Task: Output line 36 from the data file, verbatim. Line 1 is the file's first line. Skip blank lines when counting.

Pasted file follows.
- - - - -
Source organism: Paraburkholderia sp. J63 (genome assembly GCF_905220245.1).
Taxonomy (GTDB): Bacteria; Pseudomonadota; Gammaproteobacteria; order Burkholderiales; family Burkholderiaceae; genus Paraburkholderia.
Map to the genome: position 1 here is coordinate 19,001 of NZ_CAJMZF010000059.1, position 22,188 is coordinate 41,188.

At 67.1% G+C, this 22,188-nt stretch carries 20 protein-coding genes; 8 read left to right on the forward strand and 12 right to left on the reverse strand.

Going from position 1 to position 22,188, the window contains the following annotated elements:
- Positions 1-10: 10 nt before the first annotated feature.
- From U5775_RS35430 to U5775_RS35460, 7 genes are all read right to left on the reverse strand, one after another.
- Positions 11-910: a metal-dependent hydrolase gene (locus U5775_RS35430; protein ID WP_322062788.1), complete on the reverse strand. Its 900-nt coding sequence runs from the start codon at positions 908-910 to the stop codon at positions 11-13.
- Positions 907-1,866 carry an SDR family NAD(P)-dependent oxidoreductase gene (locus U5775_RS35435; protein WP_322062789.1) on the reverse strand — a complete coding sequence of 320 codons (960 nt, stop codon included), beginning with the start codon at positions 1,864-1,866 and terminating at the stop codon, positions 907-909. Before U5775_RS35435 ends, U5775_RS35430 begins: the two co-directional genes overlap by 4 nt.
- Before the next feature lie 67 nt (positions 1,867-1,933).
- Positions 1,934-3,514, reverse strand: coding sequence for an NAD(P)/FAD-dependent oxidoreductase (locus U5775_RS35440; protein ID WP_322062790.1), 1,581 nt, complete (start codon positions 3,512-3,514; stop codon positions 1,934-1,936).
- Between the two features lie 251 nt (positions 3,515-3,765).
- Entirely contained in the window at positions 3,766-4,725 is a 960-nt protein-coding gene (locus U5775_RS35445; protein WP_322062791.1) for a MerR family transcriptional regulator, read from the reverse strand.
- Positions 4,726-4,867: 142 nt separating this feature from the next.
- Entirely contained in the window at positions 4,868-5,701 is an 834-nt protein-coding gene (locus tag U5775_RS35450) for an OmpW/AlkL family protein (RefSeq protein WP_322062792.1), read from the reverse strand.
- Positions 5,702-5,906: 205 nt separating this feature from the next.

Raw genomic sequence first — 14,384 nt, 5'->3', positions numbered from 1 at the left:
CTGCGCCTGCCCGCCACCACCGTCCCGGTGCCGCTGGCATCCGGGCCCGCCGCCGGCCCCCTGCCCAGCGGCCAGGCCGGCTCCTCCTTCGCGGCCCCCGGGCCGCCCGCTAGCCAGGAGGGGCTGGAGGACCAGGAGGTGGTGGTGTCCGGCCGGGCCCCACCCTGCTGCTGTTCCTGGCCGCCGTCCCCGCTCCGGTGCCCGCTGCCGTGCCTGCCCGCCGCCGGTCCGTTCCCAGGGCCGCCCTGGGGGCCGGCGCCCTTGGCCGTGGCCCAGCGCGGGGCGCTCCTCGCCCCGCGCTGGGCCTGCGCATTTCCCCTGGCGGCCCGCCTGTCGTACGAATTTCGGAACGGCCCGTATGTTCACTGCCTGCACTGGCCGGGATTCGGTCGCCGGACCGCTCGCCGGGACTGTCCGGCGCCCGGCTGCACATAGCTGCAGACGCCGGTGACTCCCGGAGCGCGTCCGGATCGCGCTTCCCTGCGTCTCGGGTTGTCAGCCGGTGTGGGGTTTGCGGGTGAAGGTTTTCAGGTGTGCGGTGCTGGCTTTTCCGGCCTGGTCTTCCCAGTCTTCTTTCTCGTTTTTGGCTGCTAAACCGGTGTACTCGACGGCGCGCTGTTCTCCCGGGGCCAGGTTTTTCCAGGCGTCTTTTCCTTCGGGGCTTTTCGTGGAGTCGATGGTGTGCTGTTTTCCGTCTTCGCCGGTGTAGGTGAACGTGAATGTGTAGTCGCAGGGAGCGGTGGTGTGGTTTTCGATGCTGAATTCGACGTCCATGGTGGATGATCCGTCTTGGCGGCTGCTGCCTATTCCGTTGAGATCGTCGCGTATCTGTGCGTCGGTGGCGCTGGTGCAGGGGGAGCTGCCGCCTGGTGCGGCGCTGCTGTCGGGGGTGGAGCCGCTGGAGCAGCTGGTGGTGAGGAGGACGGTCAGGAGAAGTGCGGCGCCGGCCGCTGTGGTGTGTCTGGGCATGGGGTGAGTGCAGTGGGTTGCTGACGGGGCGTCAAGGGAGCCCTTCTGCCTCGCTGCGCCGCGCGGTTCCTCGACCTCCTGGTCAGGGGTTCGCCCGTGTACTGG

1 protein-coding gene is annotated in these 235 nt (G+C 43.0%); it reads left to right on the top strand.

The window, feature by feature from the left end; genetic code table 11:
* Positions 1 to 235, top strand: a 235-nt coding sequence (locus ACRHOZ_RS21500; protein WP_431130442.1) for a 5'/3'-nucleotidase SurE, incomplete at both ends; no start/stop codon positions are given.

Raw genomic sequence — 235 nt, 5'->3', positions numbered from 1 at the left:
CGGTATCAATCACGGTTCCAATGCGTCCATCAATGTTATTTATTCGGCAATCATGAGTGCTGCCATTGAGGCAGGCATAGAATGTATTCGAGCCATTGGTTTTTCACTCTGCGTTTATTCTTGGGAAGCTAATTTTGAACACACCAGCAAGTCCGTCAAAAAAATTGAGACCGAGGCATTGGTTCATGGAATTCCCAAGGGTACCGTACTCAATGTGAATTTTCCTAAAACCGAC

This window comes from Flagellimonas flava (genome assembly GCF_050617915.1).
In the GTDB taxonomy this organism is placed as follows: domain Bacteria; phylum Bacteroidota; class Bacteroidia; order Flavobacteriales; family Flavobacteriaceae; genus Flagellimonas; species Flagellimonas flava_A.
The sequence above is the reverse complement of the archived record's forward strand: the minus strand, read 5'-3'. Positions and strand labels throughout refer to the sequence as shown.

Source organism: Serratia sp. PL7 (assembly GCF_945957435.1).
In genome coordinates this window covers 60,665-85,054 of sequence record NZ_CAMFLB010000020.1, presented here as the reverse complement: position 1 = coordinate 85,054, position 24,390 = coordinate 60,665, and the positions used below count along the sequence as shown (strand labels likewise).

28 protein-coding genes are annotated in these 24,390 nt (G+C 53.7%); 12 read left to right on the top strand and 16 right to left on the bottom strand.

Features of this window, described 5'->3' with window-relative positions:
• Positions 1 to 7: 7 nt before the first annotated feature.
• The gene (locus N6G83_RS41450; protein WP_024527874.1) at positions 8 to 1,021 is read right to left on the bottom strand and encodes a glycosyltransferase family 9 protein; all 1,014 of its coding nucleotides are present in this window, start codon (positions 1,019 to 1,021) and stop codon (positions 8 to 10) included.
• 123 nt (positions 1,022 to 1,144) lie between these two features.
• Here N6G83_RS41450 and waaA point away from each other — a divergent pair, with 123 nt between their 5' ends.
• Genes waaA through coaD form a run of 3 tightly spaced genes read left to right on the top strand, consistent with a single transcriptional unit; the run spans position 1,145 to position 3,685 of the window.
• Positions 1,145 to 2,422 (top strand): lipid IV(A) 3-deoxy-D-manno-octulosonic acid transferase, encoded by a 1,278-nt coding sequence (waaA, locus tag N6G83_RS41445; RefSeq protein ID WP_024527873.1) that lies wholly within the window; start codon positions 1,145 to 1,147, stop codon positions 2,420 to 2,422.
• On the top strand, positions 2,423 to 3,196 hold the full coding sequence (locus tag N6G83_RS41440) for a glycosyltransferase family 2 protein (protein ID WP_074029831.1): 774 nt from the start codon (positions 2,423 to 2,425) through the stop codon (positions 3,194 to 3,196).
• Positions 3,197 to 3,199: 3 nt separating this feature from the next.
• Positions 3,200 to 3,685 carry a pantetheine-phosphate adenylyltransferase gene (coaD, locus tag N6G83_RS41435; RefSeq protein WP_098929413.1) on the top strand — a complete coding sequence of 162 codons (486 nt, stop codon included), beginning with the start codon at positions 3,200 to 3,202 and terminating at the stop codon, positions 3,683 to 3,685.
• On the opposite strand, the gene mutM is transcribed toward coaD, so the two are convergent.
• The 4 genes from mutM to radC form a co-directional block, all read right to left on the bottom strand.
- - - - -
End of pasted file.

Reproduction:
• Positions 1,145 to 2,422 (top strand): lipid IV(A) 3-deoxy-D-manno-octulosonic acid transferase, encoded by a 1,278-nt coding sequence (waaA, locus tag N6G83_RS41445; RefSeq protein ID WP_024527873.1) that lies wholly within the window; start codon positions 1,145 to 1,147, stop codon positions 2,420 to 2,422.